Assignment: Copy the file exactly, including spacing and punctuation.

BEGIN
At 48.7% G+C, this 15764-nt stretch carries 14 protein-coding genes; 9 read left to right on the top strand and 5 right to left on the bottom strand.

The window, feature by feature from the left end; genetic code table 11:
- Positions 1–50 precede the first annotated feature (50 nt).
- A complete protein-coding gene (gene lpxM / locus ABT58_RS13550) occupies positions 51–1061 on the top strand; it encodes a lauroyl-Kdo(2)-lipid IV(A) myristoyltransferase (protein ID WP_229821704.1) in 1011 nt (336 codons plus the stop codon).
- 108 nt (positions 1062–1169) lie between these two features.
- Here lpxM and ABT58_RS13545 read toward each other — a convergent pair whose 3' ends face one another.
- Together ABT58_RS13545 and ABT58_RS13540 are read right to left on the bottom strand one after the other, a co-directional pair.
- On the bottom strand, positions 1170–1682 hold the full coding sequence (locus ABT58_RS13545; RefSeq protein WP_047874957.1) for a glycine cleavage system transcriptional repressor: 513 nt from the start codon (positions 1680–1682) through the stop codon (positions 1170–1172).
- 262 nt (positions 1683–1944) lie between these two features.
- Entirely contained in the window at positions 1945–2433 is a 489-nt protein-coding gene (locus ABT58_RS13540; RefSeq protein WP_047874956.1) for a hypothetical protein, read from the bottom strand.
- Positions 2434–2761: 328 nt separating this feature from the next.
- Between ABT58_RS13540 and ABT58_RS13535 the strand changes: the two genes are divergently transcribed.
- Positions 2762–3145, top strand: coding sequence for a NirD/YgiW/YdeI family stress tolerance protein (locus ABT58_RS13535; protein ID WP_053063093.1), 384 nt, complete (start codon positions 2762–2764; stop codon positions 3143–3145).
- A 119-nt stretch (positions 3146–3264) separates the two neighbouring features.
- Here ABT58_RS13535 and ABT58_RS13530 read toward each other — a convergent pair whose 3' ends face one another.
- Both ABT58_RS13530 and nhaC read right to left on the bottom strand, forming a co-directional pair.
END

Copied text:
At 48.7% G+C, this 15764-nt stretch carries 14 protein-coding genes; 9 read left to right on the top strand and 5 right to left on the bottom strand.

The window, feature by feature from the left end; genetic code table 11:
- Positions 1–50 precede the first annotated feature (50 nt).
- A complete protein-coding gene (gene lpxM / locus ABT58_RS13550) occupies positions 51–1061 on the top strand; it encodes a lauroyl-Kdo(2)-lipid IV(A) myristoyltransferase (protein ID WP_229821704.1) in 1011 nt (336 codons plus the stop codon).
- 108 nt (positions 1062–1169) lie between these two features.
- Here lpxM and ABT58_RS13545 read toward each other — a convergent pair whose 3' ends face one another.
- Together ABT58_RS13545 and ABT58_RS13540 are read right to left on the bottom strand one after the other, a co-directional pair.
- On the bottom strand, positions 1170–1682 hold the full coding sequence (locus ABT58_RS13545; RefSeq protein WP_047874957.1) for a glycine cleavage system transcriptional repressor: 513 nt from the start codon (positions 1680–1682) through the stop codon (positions 1170–1172).
- 262 nt (positions 1683–1944) lie between these two features.
- Entirely contained in the window at positions 1945–2433 is a 489-nt protein-coding gene (locus ABT58_RS13540; RefSeq protein WP_047874956.1) for a hypothetical protein, read from the bottom strand.
- Positions 2434–2761: 328 nt separating this feature from the next.
- Between ABT58_RS13540 and ABT58_RS13535 the strand changes: the two genes are divergently transcribed.
- Positions 2762–3145, top strand: coding sequence for a NirD/YgiW/YdeI family stress tolerance protein (locus ABT58_RS13535; protein ID WP_053063093.1), 384 nt, complete (start codon positions 2762–2764; stop codon positions 3143–3145).
- A 119-nt stretch (positions 3146–3264) separates the two neighbouring features.
- Here ABT58_RS13535 and ABT58_RS13530 read toward each other — a convergent pair whose 3' ends face one another.
- Both ABT58_RS13530 and nhaC read right to left on the bottom strand, forming a co-directional pair.